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MLB: Kansas City Royals at Chicago White Sox
One of these two sub-.400 teams played with pride on Wednesday. The other one was the White Sox.
Kamil Krzaczynski-USA TODAY Sports

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Royals 7, White Sox 1: Kansas City, Hey Hey Hey

South Siders drop two of three to worst team in baseball

The Royals beat the White Sox, 7-1, on Wednesday evening, taking the rubber match of their three-game set and concluding the season series with a 7-6 record against the Pale Hose.

The White Sox are the only American League team against whom Kansas City will finish with a winning record, with a three-game sweep of the Mets constituting the only other advantage they have over a team this year.

I am really tired of writing Michael Massey’s name into these recaps. The 25-year-old local product has played at replacement level this season according to most metrics, but he put a bow on his Barry Bonds act against the White Sox with his sixth homer of the year, a two-run blast in the second inning to open the scoring.

The second baseman finishes the campaign with six home runs and 14 runs driven in in 13 games against the White Sox, boosting him to an Ohtani-esque .300/.348/.800 triple-slash line. That 1.148 OPS is second among all players who took at least 30 PAs against the Sox this year, behind only Ohtani himself. At this rate, Massey will be the White Sox starting 2B by 2026.

That was more or less the only action the game saw for quite some time, as Kansas City scattered hits without doing much else, while the Sox offense couldn’t even be bothered to do that much, putting up just three hits through six innings of ball against Steven Ruiz and Alec Marsh, who picked up his first big league win in 14 tries as a starter or bulk reliever this year. It remained a competitive game until the top half of the seventh, when the 2-0 lead turned 5-0 in a sequence that sums up the 2023 bullpen quite nicely: Aaron Bummer put a couple of runners on thanks to a lack of control and was lifted for Lane Ramsey, who both walked a hitter of his own and couldn’t miss enough bats to prevent any of those baserunners from turning into runs scored.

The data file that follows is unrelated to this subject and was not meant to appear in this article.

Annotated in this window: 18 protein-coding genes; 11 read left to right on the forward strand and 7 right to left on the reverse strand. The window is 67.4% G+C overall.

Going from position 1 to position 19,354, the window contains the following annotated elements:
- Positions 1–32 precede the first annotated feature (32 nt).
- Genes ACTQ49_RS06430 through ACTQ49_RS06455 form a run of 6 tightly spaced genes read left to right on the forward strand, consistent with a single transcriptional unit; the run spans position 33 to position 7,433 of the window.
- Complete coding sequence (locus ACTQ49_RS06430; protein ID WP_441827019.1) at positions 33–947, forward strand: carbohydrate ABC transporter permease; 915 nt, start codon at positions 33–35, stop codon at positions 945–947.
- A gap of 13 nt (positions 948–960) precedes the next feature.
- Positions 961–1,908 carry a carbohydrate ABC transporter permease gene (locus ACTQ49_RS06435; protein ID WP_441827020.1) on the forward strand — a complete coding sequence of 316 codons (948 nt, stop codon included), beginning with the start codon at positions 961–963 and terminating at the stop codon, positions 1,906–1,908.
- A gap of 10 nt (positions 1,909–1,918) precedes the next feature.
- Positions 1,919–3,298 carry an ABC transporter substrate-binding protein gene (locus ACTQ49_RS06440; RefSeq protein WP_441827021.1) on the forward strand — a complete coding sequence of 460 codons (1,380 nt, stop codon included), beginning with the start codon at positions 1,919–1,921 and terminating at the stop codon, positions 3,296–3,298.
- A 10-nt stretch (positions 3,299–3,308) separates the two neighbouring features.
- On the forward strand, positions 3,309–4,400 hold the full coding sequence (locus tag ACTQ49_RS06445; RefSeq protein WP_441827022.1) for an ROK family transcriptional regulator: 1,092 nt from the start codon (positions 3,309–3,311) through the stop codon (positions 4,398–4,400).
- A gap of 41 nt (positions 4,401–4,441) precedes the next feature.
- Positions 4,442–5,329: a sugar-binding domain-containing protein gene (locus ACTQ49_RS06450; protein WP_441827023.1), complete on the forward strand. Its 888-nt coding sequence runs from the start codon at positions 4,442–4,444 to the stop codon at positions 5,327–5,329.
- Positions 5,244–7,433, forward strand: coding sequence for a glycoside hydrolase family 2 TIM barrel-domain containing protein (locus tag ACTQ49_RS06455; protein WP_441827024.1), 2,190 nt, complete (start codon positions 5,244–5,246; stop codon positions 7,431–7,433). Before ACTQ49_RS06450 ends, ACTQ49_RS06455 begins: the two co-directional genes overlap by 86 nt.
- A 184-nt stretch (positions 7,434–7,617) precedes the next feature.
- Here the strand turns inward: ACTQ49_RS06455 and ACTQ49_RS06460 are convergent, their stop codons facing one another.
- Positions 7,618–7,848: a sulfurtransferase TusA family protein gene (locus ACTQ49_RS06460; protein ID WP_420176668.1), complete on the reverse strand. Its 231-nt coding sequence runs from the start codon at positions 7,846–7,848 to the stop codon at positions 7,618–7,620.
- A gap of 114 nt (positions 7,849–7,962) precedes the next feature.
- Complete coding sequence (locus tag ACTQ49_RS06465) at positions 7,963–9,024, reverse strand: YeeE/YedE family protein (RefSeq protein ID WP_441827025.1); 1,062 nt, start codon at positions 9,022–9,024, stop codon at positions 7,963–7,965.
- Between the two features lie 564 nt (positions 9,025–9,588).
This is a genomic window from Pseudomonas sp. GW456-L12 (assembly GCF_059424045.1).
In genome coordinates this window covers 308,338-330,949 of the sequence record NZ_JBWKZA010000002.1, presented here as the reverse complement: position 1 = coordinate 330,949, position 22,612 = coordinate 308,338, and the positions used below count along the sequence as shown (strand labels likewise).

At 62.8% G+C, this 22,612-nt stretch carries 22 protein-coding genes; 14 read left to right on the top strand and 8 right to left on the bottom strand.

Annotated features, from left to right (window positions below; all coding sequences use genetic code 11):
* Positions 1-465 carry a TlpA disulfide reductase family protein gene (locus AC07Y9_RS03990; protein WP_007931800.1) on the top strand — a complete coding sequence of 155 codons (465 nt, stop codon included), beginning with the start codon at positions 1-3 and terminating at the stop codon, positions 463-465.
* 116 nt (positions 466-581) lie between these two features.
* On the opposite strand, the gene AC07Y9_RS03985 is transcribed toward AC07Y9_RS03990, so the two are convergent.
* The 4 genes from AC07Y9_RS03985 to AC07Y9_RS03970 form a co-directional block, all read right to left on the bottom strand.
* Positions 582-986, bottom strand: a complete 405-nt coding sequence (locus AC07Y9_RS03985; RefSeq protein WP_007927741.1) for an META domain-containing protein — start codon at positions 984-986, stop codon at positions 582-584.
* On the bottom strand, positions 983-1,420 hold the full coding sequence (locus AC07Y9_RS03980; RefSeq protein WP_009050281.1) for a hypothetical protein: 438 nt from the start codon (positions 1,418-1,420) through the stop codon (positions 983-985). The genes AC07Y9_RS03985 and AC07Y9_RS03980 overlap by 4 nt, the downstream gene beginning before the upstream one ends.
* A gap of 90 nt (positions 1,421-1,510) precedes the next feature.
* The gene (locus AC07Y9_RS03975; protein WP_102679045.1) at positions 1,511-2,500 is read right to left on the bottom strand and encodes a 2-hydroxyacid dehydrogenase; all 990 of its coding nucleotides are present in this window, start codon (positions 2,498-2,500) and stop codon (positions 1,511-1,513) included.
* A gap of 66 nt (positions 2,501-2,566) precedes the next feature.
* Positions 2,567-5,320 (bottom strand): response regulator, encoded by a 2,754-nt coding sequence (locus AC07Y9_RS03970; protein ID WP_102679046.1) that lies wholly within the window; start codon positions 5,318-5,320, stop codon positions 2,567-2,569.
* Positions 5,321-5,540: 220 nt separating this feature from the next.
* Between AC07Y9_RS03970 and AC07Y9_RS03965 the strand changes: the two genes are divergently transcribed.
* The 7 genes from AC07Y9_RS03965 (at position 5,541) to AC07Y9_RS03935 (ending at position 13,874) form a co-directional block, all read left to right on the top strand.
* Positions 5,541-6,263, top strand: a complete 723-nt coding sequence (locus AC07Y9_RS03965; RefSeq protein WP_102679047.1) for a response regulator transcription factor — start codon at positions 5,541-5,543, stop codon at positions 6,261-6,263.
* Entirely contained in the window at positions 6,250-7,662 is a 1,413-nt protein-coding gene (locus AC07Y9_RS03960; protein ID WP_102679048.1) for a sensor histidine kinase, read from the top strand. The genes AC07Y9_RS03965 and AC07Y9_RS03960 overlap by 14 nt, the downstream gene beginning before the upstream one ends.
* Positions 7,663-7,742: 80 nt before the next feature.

But hey, the White Sox got one back, yes they did! Yoán Moncada continued to enjoy his newfound health with a double to lead off the Sox half of the seventh, and after moving to third base on an infield single from Andrew Vaughn, came in to score courtesy of Yasmani Grandal.

For a moment, it looked as if the Sox might try a repeat of yesterday night’s comeback action, with Marsh clearly out of gas and Matt Quatraro slow to activate the Royals bullpen. Unfortunately, he managed to punch out Gavin Sheets, and Elvis Andrus grounded into an inning-ending double play shortly thereafter. Ah well, nevertheless.

Sammy Peralta picked up the rest of the slack for the Sox bullpen, finishing off the game with 2 1⁄3 innings in his first action with the team in more than a week, allowing two more runs in the top of the ninth on a walk-double-single sequence from Kyle Isbel, Nick Loftin, and Bobby Witt Jr.

Tucker Davidson came on to finish the job for the Royals.

The Sox remain in town for a weekend series with the Twins, who arrive in town for another 6:40 p.m. start time tomorrow evening. Kenta Maeda takes the ball for the Twins as they try to wrap up an AL Central crown, while Pedro Grifol counters with José Ureña, who is, apparently, now a starting pitcher for the White Sox.

Six Pack of Stats


Pressure Play
That Gavin Sheets strikeout in the seventh was the highest-pressure moment of the game with a 2.17 LI.

Pressure Cooker
Naturally, Sheets bore the biggest cumulative pressure load of anyone in this contest, running a 1.77 pLI.

Top Play
Massey strikes again: His two-run blast to open the scoring added 16.9% to the Royals’ win probability.

Top Performer
The rest of Massey’s night was relatively quiet, leaving Alec Marsh’s cumulative 17.7% WPA as the highest of the game.

Hardest Hit
Yasmani Grandal’s early-game single against Steven Cruz left the bat at a game-high 106 mph.

Weakest Contact
Edward Olivares’ tapped infield single in the second inning was just 57.3 mph.

Luckiest Hit
Sadly, Nick Loftin’s game-breaking single in the seventh had just a .130 xBA.

Toughest Out
Luis Robert Jr. hit a line drive straight at the shortstop that was caught despite a .660 xBA.

Longest Hit
Andrew Benintendi skied an automatic double to dead center field that landed a game-high 390 feet from home.

Magic Number: 7
Elvis Andrus is now the seventh player since 2009 to play at least 50 games in a season at second base for the White Sox, joining Chris Getz, Gordon Beckham, Yolmer Sánchez, Brett Lawrie, Yoán Moncada, and Josh Harrison. Not a single one of those players put up a league-average OPS. The last league-average second baseman to play for the White Sox was a rookie and out-of-position Alexei Ramírez in 2008.


CSW called strikes plus whiffs
Hard-hit is any ball off the bat at 95 mph or more
LI measures pressure per play
pLI measures total pressure faced in-game
Whiff a swing-and-miss
WPA win probability added measures contributions to the win
xBA expected batting average

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